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How to swap tubes in a tube amp to increase gain and easier push it into overdrive?

Discussion in 'Amps and Cabs [BG]' started by NoiseNinja, Mar 31, 2017.


  1. NoiseNinja

    NoiseNinja Experimental-psychedelic-ambient-noise-drone Banned

    Feb 23, 2011
    Denmark
    Researching a bit on the topic, though without understanding much of the technicalities, it seems that changing tubes should be able to result in both getting slightly more watts out of a tube amp, also changing it's tone notable as well as some tubes are are claimed to be easier to push into overdrive territory.

    I also picked up that the max output of the amp will be determined by the output transformer and that changing to different tubes will require a bias adjustment of the amp according to the tubes you use.

    Honestly I don't know what much of this means.

    The specific amp in question is a Dynacord Bass King all tube amp that is rated 50W utilizing 1 X ECC83 type tube in each of the 3 input stages, where I in reality only use one, the instrument input, and 2 X EL34 type tubes in the poweramp stage.

    Also I should add that as something unusual of amps from this era, the amp was produced in '63/'64, it both has an input gain control and a master volume.

    Now say I wanted to try to push the most watts out of it, which tubes might I then try using, and would it need any form of adjustments and/or surgeries to be able to utilize these new tubes/extra watts gained?

    Also say I would want to attempt to push it into overdrive, as it seems to keep amazingly clean all through it's output spectra as it is now, even with input gain set at max, which I use as default setting, which tubes could I eventual try to swap with what kind of tubes to possible achieve this, and again would such a change require any other changes to the amp than just swapping the tubes?

    To be perfectly honest I haven't looked into which tubes are used in my amp currently, as they had just been replaced with new ones before I received it, and I can't easily find out as the amp at the moment is located at our rehearsal place.

    But if I interpret the information the seller send with the amp, the tubes could very well be respectively JJ ECC83S/12AX7, 7025 tubes in the preamp stage and JJ EL34/6CA7 tubes in the poweramp stage, not entirely sure if this in fact is correct though, and, if it is, what that would mean and if those are good tubes and not least good tubes for what I had in mind.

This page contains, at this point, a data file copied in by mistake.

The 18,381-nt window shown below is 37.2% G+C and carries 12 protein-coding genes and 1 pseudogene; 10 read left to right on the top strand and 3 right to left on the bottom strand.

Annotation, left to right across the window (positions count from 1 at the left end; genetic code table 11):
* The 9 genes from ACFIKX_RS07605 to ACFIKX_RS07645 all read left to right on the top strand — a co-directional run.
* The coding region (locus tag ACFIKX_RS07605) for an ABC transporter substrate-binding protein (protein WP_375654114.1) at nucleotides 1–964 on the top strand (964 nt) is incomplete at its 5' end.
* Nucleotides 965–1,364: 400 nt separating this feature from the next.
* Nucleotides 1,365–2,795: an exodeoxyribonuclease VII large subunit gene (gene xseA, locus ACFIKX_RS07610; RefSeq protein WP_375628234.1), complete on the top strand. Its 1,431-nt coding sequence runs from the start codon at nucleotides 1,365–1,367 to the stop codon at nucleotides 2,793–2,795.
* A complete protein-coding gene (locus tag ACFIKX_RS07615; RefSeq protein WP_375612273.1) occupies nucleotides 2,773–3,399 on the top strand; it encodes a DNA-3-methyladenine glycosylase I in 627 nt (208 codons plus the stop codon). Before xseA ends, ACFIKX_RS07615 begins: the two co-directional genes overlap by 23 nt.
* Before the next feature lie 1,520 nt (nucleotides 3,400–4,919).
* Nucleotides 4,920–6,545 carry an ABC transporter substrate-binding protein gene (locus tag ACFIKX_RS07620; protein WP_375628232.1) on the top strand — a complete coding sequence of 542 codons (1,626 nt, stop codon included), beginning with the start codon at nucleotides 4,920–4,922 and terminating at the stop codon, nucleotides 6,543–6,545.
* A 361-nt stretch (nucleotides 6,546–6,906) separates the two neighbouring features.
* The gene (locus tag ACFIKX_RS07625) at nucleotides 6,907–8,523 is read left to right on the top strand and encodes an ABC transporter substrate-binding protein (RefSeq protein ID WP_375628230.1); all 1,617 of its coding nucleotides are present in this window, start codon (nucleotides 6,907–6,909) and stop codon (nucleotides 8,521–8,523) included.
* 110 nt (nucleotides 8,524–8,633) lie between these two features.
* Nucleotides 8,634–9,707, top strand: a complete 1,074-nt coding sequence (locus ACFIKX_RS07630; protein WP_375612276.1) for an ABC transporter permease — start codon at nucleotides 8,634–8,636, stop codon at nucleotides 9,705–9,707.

2. 5544

    5544

    Dec 1, 2015
    Does your amp have a effects loop? Skip to 2:40 and start watching.

     
  3. NoiseNinja

    NoiseNinja Experimental-psychedelic-ambient-noise-drone Banned

    Feb 23, 2011
    Denmark
    I could be wrong, but as far as I know none old tube amps produced in '63/'64 had that.

    Mine doesn't at least.
     
    Mvilmany likes this.
  4. More to the point you are not going get a lot more power out of your amp with new tubes without doing a lot more than just the tubes. It just ain't gonna happen.
    In general terms to get a clean tone run your master high and your gain low. To get distortion run your gain high and lower your master.
    The reality is its a 50 watt amp that will barely compete with a moderately loud drummer. About the same as a Bassman of the same year. To get the most volume add more speakers and especially more efficient speakers. Your best bet would be if it will run at 4 ohms to get two 215 JBL D-140 cabs that are 8 ohms each. That's what we all used to get the most volume out of a 50 watt amp tube back in the day. Or 2 of the biggest, baddest, best, high efficiency 8 Ohm cabs you can afford.
     
    Fuzzonaut and NoiseNinja like this.
  5. The effects loop has nothing to do with answering your questions. That was a little bit out of left field.

    There are tube substitutions you can make in the preamp tubes to get more clean headroom as 12ax7's run hotter than a tube like a 12au7. 12ax7's and ecc83's are interchangeable.